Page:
Best Ways to Pack to Move Out of Your Dorm Room

Hello, World.

Today was my last day of Spring semester! Can you believe it? I sure can’t. Now that official classes are over, that means that I need to start thinking about final exams and… packing. Someone once told me you should try to pack before finals, and while I think this is a great idea in theory, I prefer to wait until DURING finals to pack. Packing during finals gives me something to do as a study break, and it also keeps me calm because I’m pretty sure if I was almost completely packed before my finals started I would feel like I had no time left to study, and I would mentally move past the semester. So, I thought I would share some tips I’ve discovered over the last two years about packing to move out. Moving out is much different than moving in because you’re mentally drained, physically exhausted, and ready for summer. Moving in is when you’re excited and well rested, but by the time May rolls around you’re ready to just through all your belongings either in your trunk or the trash.


1. Take inventory. It is highly important to know exactly how much stuff you have, and it’s equally as important to know all the things that you have. Over the course of the academic year, you’re going to acquire SO much stuff, whether it’s free stuff from collegiate events, new items from shopping trips, stuff your parents brought your, gifts, etc. The first step to having a successful packing experience is knowing what you have so you can make a list of everything that needs to be packed.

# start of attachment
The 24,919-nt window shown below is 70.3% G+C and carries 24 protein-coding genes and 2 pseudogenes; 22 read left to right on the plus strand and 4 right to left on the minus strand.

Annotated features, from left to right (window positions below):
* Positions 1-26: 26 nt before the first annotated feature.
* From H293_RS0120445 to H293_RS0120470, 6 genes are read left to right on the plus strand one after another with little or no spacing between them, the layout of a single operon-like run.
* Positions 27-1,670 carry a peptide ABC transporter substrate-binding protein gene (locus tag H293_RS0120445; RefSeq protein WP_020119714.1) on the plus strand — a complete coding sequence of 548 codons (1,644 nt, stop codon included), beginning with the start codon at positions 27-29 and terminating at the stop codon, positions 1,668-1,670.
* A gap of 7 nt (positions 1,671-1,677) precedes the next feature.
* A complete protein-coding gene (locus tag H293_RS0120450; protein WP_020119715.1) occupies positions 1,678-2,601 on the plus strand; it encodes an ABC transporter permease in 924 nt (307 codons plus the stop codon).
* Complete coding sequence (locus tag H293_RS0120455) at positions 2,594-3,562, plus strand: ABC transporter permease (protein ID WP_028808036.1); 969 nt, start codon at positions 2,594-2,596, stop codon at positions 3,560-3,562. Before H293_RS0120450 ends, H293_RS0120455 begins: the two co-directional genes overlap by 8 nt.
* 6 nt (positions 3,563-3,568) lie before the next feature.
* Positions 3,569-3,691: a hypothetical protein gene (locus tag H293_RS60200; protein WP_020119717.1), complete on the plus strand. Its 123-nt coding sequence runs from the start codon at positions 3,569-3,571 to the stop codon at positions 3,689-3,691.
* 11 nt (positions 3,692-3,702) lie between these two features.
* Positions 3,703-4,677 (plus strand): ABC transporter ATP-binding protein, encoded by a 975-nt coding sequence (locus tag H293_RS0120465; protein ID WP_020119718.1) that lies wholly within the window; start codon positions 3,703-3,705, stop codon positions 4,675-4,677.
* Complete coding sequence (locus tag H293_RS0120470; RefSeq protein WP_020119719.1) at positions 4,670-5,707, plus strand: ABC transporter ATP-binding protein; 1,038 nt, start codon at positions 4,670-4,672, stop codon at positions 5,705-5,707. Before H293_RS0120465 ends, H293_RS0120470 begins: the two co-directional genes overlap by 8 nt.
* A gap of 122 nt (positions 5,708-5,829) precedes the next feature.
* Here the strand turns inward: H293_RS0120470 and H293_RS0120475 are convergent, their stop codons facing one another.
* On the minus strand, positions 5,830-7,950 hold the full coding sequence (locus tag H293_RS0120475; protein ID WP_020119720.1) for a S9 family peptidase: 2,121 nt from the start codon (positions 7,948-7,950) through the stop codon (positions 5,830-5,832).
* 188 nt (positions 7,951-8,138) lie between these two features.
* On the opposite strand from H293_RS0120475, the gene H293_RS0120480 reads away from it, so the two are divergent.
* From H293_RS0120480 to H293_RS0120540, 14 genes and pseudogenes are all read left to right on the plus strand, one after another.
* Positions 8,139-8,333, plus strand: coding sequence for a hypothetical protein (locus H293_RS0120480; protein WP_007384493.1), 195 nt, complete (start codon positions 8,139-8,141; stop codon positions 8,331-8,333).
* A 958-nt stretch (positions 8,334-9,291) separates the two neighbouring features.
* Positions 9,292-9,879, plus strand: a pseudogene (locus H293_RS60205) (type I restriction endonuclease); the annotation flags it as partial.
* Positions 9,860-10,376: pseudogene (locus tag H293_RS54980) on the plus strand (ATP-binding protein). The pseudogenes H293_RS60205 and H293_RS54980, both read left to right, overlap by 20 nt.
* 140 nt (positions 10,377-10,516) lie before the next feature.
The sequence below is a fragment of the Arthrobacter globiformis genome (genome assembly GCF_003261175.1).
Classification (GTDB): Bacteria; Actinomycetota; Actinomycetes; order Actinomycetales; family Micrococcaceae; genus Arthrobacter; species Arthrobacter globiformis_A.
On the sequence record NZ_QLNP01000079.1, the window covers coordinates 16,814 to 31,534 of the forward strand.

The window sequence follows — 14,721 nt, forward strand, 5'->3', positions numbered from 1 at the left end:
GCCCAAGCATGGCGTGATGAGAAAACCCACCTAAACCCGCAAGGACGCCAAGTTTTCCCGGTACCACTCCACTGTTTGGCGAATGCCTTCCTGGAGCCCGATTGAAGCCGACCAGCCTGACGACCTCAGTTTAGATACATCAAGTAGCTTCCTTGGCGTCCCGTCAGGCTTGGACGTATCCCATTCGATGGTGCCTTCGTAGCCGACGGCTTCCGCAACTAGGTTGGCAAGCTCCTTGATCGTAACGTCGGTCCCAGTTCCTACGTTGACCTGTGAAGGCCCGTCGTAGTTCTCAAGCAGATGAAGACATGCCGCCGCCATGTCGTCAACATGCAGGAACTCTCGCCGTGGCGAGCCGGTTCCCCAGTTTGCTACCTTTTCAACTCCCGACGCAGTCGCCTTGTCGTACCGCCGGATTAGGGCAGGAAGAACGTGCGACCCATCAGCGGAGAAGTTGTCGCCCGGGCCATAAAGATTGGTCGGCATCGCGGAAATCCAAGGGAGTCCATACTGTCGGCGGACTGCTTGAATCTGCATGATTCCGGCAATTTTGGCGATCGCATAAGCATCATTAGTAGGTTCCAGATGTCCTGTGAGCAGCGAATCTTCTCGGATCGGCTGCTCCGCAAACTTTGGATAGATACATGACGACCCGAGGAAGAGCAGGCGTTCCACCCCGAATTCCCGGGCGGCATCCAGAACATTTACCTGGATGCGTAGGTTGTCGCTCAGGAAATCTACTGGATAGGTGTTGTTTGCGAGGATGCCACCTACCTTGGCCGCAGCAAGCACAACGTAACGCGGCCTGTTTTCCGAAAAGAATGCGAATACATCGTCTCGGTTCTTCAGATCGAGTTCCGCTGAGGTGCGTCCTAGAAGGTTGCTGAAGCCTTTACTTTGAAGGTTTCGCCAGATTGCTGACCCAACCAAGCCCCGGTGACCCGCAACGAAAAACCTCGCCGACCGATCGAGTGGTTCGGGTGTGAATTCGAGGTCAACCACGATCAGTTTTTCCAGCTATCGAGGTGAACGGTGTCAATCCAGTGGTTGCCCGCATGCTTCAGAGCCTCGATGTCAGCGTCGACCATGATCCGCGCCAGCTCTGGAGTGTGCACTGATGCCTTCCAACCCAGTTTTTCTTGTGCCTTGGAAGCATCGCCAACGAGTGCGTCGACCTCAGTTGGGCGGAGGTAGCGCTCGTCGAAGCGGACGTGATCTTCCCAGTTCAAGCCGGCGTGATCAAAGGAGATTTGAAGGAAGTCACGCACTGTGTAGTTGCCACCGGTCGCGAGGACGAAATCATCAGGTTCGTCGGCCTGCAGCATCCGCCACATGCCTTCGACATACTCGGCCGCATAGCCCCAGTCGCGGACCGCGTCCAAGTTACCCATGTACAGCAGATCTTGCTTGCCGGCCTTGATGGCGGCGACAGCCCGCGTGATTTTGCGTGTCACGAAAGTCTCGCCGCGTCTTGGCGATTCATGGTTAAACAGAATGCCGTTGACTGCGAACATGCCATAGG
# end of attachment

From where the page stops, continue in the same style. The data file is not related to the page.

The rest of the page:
2. Separate into three categories. Once you know everything you have, you should separate everything into three categories so you can see what needs to be packed with what. So, the first category is what you’ll need over the summer. This will likely include clothing, contacts or glasses, hair products, etc. The second category is stuff you won’t be using again until the fall. When considering this, consider what you have at home. Last summer I thought I would need a bunch of stuff and decided to take it with me, but halfway through summer I realized I didn’t need it because I had one at home that I used. There are numerous things I use everyday at school, but only because I’m not at home. The third category is stuff you won’t use again. This may include an old agenda, a fan, clothing, etc. Consider selling this stuff to a friend or throwing it away (namely old agendas and such).

3. Go through textbooks, papers, binders, and all schoolwork. There may be textbooks that you will never open again or had such a bad experience with that you never want to see it once the semester ends (that would geology for me). Think about selling these books back either to your campus bookstore or or Chegg. This will cut down what you have to pack! Also, go through all school work and if pick out anything you want to keep (like a huge project or a paper you got a great grade on). Whatever you don’t want to keep throw in the recycling! Also, if your binders are in rough shape, think about throwing them away while you’re still at school so you don’t have to worry about packing them. Make sure that you’re keeping all important study material, though. DO NOT do this step until you’ve already taken the final.